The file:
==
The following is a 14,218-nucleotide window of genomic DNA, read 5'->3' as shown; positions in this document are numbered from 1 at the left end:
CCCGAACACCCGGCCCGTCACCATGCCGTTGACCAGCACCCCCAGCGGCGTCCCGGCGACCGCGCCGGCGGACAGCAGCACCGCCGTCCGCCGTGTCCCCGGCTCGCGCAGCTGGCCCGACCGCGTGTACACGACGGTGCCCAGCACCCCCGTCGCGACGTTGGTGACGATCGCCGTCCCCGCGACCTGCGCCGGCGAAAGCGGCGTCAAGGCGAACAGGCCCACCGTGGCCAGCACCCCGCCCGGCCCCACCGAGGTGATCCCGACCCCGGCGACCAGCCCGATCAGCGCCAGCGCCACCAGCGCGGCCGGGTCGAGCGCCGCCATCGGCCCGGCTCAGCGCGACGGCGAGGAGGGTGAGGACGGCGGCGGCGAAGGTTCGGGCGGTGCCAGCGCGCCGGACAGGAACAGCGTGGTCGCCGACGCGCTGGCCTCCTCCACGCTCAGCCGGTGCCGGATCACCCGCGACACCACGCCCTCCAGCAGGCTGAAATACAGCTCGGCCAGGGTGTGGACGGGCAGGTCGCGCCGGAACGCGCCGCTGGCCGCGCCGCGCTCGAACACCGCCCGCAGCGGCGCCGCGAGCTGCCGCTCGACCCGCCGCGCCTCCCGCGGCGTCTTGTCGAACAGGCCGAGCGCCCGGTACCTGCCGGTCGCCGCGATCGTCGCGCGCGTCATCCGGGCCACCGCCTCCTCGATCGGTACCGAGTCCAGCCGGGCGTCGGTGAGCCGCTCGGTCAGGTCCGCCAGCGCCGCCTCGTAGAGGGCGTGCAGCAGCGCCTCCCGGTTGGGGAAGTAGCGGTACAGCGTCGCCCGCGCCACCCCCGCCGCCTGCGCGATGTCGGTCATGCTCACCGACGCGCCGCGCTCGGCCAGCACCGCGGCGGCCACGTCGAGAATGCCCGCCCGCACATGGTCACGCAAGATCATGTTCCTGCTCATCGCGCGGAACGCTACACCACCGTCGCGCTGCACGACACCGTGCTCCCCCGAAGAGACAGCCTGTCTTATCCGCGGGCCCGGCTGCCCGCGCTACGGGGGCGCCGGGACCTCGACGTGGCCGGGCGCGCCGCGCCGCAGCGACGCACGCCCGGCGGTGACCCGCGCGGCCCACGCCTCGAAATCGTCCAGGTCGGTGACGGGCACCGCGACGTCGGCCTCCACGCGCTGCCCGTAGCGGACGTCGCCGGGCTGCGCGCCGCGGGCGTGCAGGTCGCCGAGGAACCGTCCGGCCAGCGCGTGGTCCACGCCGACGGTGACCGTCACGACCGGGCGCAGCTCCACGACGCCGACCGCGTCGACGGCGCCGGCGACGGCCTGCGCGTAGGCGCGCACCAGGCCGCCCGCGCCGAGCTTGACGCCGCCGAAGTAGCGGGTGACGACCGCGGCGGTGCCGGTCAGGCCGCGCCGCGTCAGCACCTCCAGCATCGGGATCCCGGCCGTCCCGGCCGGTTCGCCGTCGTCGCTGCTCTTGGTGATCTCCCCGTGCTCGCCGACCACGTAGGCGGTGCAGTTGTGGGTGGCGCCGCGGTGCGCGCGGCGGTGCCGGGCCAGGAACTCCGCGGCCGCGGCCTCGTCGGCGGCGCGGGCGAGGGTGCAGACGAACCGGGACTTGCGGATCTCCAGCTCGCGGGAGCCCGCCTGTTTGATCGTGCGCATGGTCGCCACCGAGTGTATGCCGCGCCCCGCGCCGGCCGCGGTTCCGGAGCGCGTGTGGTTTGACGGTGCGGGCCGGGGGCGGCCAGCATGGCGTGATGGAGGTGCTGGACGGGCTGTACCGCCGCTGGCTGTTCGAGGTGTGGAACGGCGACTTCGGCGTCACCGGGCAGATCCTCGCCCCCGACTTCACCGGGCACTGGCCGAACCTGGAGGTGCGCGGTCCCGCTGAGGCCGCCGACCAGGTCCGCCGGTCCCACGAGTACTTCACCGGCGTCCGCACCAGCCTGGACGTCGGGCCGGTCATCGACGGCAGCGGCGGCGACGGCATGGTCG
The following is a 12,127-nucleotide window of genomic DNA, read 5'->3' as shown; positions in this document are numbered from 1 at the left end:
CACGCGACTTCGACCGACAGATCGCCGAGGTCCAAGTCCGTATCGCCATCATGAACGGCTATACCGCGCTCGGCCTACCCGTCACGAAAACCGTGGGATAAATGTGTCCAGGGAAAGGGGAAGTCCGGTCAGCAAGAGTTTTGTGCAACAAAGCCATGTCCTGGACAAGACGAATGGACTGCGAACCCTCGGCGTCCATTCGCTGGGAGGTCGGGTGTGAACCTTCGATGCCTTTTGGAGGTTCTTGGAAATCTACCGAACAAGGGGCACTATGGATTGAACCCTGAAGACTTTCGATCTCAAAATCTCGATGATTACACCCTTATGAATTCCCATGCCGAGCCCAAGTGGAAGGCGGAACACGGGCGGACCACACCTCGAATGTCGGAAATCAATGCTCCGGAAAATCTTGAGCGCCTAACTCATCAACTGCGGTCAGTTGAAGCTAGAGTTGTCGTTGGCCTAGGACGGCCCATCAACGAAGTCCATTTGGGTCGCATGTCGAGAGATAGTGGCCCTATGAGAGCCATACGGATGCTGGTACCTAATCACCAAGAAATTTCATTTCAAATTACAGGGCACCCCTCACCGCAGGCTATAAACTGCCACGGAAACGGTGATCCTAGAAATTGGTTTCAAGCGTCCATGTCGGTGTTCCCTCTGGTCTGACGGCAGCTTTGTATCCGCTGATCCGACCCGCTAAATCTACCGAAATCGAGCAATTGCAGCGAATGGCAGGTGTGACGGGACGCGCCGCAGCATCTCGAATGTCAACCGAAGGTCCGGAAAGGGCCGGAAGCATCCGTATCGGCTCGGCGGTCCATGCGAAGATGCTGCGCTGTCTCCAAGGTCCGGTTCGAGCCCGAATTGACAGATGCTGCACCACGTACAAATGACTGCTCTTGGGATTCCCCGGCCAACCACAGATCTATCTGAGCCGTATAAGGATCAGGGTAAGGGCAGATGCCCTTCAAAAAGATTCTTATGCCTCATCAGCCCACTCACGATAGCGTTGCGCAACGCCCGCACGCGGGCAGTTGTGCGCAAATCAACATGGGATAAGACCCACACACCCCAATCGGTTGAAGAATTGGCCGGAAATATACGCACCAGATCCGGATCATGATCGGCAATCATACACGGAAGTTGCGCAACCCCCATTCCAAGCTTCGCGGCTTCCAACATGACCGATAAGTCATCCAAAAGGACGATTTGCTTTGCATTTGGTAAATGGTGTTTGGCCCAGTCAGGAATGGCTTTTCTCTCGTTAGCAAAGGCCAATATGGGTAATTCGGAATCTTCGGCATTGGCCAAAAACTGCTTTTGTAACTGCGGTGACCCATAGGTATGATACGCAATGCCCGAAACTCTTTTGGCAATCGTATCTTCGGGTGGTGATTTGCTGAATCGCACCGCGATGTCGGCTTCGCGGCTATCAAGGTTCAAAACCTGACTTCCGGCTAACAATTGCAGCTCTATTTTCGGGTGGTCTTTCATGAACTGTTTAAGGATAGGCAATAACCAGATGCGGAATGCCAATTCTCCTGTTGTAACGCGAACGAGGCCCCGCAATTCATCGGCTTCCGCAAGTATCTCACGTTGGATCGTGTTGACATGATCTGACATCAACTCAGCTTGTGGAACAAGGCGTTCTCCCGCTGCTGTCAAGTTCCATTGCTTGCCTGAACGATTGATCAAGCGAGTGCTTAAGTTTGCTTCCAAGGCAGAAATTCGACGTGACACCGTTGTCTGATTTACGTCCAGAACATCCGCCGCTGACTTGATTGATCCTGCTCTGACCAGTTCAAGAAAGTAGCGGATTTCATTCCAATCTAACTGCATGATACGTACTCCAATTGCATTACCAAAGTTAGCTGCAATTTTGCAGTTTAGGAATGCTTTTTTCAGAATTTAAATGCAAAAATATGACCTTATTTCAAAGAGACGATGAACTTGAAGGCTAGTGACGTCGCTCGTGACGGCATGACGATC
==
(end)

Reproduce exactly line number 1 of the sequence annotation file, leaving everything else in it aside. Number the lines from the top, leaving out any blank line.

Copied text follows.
The following is a 14,218-nucleotide window of genomic DNA, read 5'->3' as shown; positions in this document are numbered from 1 at the left end: